s president and Benjamin Rush as secretary. John Jay was the first president of a society for the same purpose formed in New York, Jan. 25, 1785, and called the New York manumission Society. The Society of Friends, or Quakers, always opposed slavery, and were a perpetual and active abolition society, presenting to the national Congress the first petition on the subject. Other abolition societies followed — in Rhode Island in 1786, in Maryland in 1789, in Connecticut in 1790, in Virginia in 1791, and in New Jersey in 1792. These societies held annual conventions, and their operations were viewed by the more humane slave-holders with some favor, since they aimed at nothing practical or troublesome, except petitions to Congress, and served as a moral palliative to the continuance of the practice. The abolition of the African slave-trade by Great Britain in 1807, and by the United States in 1808, came as a great relief to the abolition societies, which had grown discouraged by the evi
sh as secretary. John Jay was the first president of a society for the same purpose formed in New York, Jan. 25, 1785, and called the New York manumission Society. The Society of Friends, or Quakers, always opposed slavery, and were a perpetual and active abolition society, presenting to the national Congress the first petition on the subject. Other abolition societies followed — in Rhode Island in 1786, in Maryland in 1789, in Connecticut in 1790, in Virginia in 1791, and in New Jersey in 1792. These societies held annual conventions, and their operations were viewed by the more humane slave-holders with some favor, since they aimed at nothing practical or troublesome, except petitions to Congress, and served as a moral palliative to the continuance of the practice. The abolition of the African slave-trade by Great Britain in 1807, and by the United States in 1808, came as a great relief to the abolition societies, which had grown discouraged by the evident impossibility of effec
favor, since they aimed at nothing practical or troublesome, except petitions to Congress, and served as a moral palliative to the continuance of the practice. The abolition of the African slave-trade by Great Britain in 1807, and by the United States in 1808, came as a great relief to the abolition societies, which had grown discouraged by the evident impossibility of effecting anything in the South, and were now ready to accept this success as the limit of possibility for the present. In 1801, Thomas Jefferson and Gov. James Monroe, of Virginia, had considerable correspondence on the subject of colonizing free blacks outside of the country. In the autumn of 1816, a society for this purpose was organized in Princeton, N. J. The Virginia Legislature commended the matter to the government, and in December, 1816, the National Colonization Society met in Washington. Its object was to encourage emancipation by procuring a place outside of the United States, preferably in Africa, to wh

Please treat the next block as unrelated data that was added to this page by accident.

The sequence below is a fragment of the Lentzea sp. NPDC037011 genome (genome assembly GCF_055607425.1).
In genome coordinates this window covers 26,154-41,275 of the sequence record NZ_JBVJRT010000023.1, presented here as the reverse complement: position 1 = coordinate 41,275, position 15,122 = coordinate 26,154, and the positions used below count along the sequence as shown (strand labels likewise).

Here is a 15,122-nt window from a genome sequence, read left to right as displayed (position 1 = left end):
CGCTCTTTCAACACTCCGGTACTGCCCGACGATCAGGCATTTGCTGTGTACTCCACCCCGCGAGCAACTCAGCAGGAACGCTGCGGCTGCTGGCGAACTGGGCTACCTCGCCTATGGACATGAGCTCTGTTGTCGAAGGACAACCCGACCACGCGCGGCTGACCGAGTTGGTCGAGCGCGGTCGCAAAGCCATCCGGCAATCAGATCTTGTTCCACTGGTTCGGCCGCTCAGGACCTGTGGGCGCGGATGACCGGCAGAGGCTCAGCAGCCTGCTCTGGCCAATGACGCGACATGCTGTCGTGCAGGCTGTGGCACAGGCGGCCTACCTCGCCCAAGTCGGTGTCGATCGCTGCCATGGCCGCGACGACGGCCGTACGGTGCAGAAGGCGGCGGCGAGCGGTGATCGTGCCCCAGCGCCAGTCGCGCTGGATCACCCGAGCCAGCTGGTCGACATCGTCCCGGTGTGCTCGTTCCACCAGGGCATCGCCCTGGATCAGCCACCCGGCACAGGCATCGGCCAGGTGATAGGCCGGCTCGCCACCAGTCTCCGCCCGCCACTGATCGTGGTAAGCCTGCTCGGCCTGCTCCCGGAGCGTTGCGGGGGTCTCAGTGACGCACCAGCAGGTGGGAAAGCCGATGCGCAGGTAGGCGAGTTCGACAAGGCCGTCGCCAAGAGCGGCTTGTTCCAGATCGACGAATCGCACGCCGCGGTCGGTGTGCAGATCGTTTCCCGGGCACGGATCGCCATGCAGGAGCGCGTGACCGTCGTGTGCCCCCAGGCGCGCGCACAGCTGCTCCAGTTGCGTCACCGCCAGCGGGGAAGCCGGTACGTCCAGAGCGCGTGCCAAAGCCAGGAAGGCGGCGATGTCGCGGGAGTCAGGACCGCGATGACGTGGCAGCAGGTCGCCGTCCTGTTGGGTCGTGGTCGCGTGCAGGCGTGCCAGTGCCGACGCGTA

. Other abolition societies followed — in Rhode Island in 1786, in Maryland in 1789, in Connecticut in 1790, in Virginia in 1791, and in New Jersey in 1792. These societies held annual conventions, and their operations were viewed by the more humane slave-holders with some favor, since they aimed at nothing practical or troublesome, except petitions to Congress, and served as a moral palliative to the continuance of the practice. The abolition of the African slave-trade by Great Britain in 1807, and by the United States in 1808, came as a great relief to the abolition societies, which had grown discouraged by the evident impossibility of effecting anything in the South, and were now ready to accept this success as the limit of possibility for the present. In 1801, Thomas Jefferson and Gov. James Monroe, of Virginia, had considerable correspondence on the subject of colonizing free blacks outside of the country. In the autumn of 1816, a society for this purpose was organized in Pr
wed — in Rhode Island in 1786, in Maryland in 1789, in Connecticut in 1790, in Virginia in 1791, and in New Jersey in 1792. These societies held annual conventions, and their operations were viewed by the more humane slave-holders with some favor, since they aimed at nothing practical or troublesome, except petitions to Congress, and served as a moral palliative to the continuance of the practice. The abolition of the African slave-trade by Great Britain in 1807, and by the United States in 1808, came as a great relief to the abolition societies, which had grown discouraged by the evident impossibility of effecting anything in the South, and were now ready to accept this success as the limit of possibility for the present. In 1801, Thomas Jefferson and Gov. James Monroe, of Virginia, had considerable correspondence on the subject of colonizing free blacks outside of the country. In the autumn of 1816, a society for this purpose was organized in Princeton, N. J. The Virginia Legisl